The Ciesla lab in the News: Natural product discovery for combatting Parkinson’s Disease

Urmila Maitra

Common neurodegenerative diseases such as Parkinson’s are complex, and current therapies provide only temporary relief from selected symptoms. Furthermore, existing treatments do not target the underlying biological pathways of the disease, and there is currently no way to halt its progression. By the time a Parkinson’s patient exhibits typical symptoms, such as tremors and involuntary shakes, it is likely that they have been losing brain function for years. Preventative treatments that provide neuroprotective effects hold much promise as a future strategy to protect individuals who are susceptible to Parkinson’s, and it is in this area that the Ciesla lab is making headway.

Dr. Lukasz Ciesla and his assistant researcher, Dr. Urmila Maitra, recently found that GardeninA, a flavonoid compound naturally found in Gardenia resinifera Roth—a shrub common in India and locally known as Dikamali (or Brilliant Gardenia in English)—is able to delay the onset of Parkinson’s symptoms in fruit flies. In this work, supported by the Alabama Life Research Institute and the American Pharmacological Society, the researchers induced Parkinson’s in fruit flies using Paraquat, a highly toxic herbicide, and found that GardeninA protected against the loss of neurons associated with the onset of Parkinson’s disease. Flavonoids such as GardeninA are found in many fruits and vegetables, and GardeninA is structurally similar to flavonoids found in the peel of citrus fruits.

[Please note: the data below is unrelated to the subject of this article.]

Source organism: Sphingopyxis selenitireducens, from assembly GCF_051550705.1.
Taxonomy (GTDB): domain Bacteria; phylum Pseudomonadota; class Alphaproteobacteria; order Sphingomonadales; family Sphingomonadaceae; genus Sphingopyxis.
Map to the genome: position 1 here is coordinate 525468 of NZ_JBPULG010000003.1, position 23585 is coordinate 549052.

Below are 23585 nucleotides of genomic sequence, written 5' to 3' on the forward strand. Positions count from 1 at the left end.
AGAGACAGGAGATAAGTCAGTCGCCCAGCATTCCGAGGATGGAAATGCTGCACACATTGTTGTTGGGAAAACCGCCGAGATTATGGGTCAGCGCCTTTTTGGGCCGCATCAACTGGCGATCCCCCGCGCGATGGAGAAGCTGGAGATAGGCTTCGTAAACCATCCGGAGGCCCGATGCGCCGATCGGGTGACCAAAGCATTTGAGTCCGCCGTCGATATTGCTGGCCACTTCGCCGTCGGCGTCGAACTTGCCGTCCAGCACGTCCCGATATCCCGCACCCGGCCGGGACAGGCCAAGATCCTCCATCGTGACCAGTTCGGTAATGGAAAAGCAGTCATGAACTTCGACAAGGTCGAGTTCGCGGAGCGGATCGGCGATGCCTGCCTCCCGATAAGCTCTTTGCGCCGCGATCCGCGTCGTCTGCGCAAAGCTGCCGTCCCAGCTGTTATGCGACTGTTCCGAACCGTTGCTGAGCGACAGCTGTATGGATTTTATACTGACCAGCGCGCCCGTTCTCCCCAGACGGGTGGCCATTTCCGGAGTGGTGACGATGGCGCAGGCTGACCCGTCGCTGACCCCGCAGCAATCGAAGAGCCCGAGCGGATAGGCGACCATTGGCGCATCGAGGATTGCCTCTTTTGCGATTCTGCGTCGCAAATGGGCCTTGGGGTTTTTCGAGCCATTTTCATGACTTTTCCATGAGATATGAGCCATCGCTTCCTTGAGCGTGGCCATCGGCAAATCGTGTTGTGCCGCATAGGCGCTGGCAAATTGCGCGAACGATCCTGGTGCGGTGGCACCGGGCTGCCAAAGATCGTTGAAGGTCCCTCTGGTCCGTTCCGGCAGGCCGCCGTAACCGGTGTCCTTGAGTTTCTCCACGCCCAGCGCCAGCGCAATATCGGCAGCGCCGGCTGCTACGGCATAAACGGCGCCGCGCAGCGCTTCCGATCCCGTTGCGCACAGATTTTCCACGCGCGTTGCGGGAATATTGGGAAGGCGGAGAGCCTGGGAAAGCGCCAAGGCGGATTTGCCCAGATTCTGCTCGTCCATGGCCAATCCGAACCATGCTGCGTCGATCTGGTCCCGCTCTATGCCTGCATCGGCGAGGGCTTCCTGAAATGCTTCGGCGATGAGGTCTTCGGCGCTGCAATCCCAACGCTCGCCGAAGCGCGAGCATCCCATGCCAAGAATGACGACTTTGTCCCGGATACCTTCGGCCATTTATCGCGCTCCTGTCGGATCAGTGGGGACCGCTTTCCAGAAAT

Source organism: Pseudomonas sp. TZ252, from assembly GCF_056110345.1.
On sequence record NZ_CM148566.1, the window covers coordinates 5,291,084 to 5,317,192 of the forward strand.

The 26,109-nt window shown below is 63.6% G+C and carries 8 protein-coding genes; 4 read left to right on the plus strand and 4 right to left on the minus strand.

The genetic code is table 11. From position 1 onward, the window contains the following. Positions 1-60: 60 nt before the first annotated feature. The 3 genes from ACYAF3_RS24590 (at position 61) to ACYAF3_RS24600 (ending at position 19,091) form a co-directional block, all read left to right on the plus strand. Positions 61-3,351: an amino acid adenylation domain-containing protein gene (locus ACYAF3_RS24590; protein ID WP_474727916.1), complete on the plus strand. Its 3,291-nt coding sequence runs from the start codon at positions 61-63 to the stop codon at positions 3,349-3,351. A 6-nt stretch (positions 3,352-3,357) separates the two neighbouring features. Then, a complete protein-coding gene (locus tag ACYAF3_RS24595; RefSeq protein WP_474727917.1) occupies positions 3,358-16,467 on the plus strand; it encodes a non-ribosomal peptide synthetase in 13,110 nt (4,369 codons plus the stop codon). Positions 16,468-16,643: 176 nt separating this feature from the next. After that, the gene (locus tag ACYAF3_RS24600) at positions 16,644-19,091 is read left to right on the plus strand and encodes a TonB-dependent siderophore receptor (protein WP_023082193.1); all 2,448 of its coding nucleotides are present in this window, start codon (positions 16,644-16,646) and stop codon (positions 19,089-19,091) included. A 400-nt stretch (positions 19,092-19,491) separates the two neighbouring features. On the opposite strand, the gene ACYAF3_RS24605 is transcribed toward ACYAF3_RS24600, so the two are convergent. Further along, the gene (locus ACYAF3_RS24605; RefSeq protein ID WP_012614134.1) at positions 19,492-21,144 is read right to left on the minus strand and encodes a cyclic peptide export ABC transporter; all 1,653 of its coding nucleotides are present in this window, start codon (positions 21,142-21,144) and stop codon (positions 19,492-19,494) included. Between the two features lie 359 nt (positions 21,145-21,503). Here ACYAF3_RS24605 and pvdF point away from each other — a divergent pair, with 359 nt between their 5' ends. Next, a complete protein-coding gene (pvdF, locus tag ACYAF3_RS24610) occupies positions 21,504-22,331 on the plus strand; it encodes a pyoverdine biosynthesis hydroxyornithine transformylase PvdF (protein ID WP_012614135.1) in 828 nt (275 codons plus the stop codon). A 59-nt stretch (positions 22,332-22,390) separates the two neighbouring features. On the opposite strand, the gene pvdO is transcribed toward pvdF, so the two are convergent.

Lukasz Ciesla

The next steps are to test if GardeninA provides the same antioxidant and anti-inflammatory effects that protect fruit fly neurons in a mammalian model. Excitingly, Ciesla and his collaborators have recently secured funding from the National Institute of Health to do exactly that in a mouse model as well as to delve further into the exact mechanisms through which these compounds work at the cellular level. Given that Parkinson’s is the second most prevalent neurodegenerative disease in humans, the importance of this work cannot be overstated. We look forward to the results of this research, the findings of which could be tremendously beneficial to the human condition.